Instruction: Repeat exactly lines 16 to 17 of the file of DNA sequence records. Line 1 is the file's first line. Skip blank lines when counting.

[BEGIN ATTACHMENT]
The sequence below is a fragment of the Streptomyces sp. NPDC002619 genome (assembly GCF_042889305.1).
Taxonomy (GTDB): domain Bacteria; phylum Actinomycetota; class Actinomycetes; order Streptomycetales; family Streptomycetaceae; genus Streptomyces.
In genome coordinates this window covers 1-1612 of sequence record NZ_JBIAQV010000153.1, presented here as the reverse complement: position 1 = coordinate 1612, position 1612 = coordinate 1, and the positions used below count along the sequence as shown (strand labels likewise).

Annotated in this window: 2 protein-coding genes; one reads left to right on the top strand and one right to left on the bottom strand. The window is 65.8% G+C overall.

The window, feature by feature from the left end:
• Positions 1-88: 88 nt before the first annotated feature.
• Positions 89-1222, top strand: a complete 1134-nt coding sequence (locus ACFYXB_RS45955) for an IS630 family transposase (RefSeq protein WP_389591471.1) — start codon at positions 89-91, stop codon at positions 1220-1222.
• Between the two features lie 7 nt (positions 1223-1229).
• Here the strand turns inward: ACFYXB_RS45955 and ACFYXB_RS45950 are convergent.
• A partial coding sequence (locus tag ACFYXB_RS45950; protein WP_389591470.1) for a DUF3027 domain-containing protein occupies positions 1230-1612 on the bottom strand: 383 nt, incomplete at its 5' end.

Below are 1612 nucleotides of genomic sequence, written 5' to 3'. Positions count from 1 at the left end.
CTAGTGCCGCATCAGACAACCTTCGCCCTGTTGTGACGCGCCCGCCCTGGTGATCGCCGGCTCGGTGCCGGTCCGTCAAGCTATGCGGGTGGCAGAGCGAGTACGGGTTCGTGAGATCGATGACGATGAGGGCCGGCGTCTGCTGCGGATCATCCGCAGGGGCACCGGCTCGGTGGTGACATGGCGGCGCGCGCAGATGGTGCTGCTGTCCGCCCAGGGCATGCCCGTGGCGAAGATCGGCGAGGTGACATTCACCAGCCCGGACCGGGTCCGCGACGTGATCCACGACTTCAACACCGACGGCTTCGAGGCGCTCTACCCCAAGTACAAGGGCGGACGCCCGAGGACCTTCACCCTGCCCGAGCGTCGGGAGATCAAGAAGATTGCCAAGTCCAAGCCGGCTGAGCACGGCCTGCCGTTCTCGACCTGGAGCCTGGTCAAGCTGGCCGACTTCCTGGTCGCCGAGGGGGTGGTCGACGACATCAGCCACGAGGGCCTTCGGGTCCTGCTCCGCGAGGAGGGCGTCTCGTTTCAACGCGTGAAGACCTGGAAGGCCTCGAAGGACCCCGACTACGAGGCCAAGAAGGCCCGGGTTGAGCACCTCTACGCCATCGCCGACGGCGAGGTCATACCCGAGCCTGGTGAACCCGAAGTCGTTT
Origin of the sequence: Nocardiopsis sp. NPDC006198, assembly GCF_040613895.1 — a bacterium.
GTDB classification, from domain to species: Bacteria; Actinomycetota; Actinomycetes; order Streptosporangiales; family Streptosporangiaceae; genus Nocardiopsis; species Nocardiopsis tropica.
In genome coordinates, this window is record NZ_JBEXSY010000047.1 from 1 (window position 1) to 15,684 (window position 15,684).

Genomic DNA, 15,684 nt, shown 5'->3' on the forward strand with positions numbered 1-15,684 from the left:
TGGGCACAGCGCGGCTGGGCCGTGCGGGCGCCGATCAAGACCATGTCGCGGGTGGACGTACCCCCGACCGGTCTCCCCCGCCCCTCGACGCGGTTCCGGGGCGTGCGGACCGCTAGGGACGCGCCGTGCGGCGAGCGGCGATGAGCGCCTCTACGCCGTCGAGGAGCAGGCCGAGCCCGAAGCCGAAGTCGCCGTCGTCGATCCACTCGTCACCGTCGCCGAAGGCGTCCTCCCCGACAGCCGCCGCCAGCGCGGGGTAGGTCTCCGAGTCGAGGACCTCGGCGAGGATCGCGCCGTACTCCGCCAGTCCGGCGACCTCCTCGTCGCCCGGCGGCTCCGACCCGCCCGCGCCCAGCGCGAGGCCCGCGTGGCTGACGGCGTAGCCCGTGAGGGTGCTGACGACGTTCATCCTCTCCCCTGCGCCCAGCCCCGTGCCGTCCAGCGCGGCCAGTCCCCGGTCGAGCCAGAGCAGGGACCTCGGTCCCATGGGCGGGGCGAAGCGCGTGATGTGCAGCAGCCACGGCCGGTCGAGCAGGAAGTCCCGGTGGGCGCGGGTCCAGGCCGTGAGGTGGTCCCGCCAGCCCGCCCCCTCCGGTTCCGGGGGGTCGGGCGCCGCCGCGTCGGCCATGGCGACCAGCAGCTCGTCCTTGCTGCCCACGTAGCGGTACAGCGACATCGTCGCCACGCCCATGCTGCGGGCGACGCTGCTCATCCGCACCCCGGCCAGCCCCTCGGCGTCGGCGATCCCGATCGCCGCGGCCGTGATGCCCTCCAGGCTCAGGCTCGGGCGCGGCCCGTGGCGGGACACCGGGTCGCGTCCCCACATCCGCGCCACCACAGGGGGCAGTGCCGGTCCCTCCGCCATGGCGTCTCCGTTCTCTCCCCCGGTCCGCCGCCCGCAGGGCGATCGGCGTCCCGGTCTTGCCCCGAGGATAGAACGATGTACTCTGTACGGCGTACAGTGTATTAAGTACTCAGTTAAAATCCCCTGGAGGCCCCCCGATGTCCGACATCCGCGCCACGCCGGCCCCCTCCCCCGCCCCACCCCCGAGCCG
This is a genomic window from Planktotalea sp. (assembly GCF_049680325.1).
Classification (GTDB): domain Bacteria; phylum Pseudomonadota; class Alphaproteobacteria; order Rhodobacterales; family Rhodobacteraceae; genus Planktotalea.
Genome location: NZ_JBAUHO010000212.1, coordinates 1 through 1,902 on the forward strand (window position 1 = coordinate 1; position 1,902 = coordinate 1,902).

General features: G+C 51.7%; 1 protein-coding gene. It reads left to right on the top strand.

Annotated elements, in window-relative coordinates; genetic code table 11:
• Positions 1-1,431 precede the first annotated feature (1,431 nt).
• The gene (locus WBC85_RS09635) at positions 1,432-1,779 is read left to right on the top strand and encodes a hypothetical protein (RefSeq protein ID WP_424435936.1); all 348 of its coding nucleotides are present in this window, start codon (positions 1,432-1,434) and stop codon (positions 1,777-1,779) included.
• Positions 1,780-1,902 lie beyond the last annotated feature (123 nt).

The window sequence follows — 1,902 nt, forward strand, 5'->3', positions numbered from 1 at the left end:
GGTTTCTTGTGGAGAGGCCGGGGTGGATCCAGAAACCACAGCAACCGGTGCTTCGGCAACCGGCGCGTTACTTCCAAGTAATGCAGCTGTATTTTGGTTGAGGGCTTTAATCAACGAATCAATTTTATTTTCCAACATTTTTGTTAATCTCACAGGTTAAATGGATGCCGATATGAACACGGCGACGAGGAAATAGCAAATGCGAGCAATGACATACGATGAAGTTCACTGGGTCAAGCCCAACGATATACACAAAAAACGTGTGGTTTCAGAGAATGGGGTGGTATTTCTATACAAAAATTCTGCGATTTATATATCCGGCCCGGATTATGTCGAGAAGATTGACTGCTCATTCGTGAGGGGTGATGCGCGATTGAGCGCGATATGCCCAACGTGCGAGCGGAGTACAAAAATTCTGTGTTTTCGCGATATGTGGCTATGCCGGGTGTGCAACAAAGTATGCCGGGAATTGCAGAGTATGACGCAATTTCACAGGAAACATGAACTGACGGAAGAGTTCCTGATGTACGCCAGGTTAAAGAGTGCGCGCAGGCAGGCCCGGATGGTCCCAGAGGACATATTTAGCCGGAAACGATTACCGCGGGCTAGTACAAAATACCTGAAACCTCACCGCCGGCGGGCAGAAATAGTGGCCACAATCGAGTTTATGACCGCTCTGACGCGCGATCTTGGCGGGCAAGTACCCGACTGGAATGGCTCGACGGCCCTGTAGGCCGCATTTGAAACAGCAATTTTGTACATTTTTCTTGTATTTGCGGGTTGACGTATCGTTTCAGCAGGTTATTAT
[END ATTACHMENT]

Genomic DNA, 15,684 nt, shown 5'->3' on the forward strand with positions numbered 1-15,684 from the left:
TGGGCACAGCGCGGCTGGGCCGTGCGGGCGCCGATCAAGACCATGTCGCGGGTGGACGTACCCCCGACCGGTCTCCCCCGCCCCTCGACGCGGTTCCGGGGCGTGCGGACCGCTAGGGACGCGCCGTGCGGCGAGCGGCGATGAGCGCCTCTACGCCGTCGAGGAGCAGGCCGAGCCCGAAGCCGAAGTCGCCGTCGTCGATCCACTCGTCACCGTCGCCGAAGGCGTCCTCCCCGACAGCCGCCGCCAGCGCGGGGTAGGTCTCCGAGTCGAGGACCTCGGCGAGGATCGCGCCGTACTCCGCCAGTCCGGCGACCTCCTCGTCGCCCGGCGGCTCCGACCCGCCCGCGCCCAGCGCGAGGCCCGCGTGGCTGACGGCGTAGCCCGTGAGGGTGCTGACGACGTTCATCCTCTCCCCTGCGCCCAGCCCCGTGCCGTCCAGCGCGGCCAGTCCCCGGTCGAGCCAGAGCAGGGACCTCGGTCCCATGGGCGGGGCGAAGCGCGTGATGTGCAGCAGCCACGGCCGGTCGAGCAGGAAGTCCCGGTGGGCGCGGGTCCAGGCCGTGAGGTGGTCCCGCCAGCCCGCCCCCTCCGGTTCCGGGGGGTCGGGCGCCGCCGCGTCGGCCATGGCGACCAGCAGCTCGTCCTTGCTGCCCACGTAGCGGTACAGCGACATCGTCGCCACGCCCATGCTGCGGGCGACGCTGCTCATCCGCACCCCGGCCAGCCCCTCGGCGTCGGCGATCCCGATCGCCGCGGCCGTGATGCCCTCCAGGCTCAGGCTCGGGCGCGGCCCGTGGCGGGACACCGGGTCGCGTCCCCACATCCGCGCCACCACAGGGGGCAGTGCCGGTCCCTCCGCCATGGCGTCTCCGTTCTCTCCCCCGGTCCGCCGCCCGCAGGGCGATCGGCGTCCCGGTCTTGCCCCGAGGATAGAACGATGTACTCTGTACGGCGTACAGTGTATTAAGTACTCAGTTAAAATCCCCTGGAGGCCCCCCGATGTCCGACATCCGCGCCACGCCGGCCCCCTCCCCCGCCCCACCCCCGAGCCG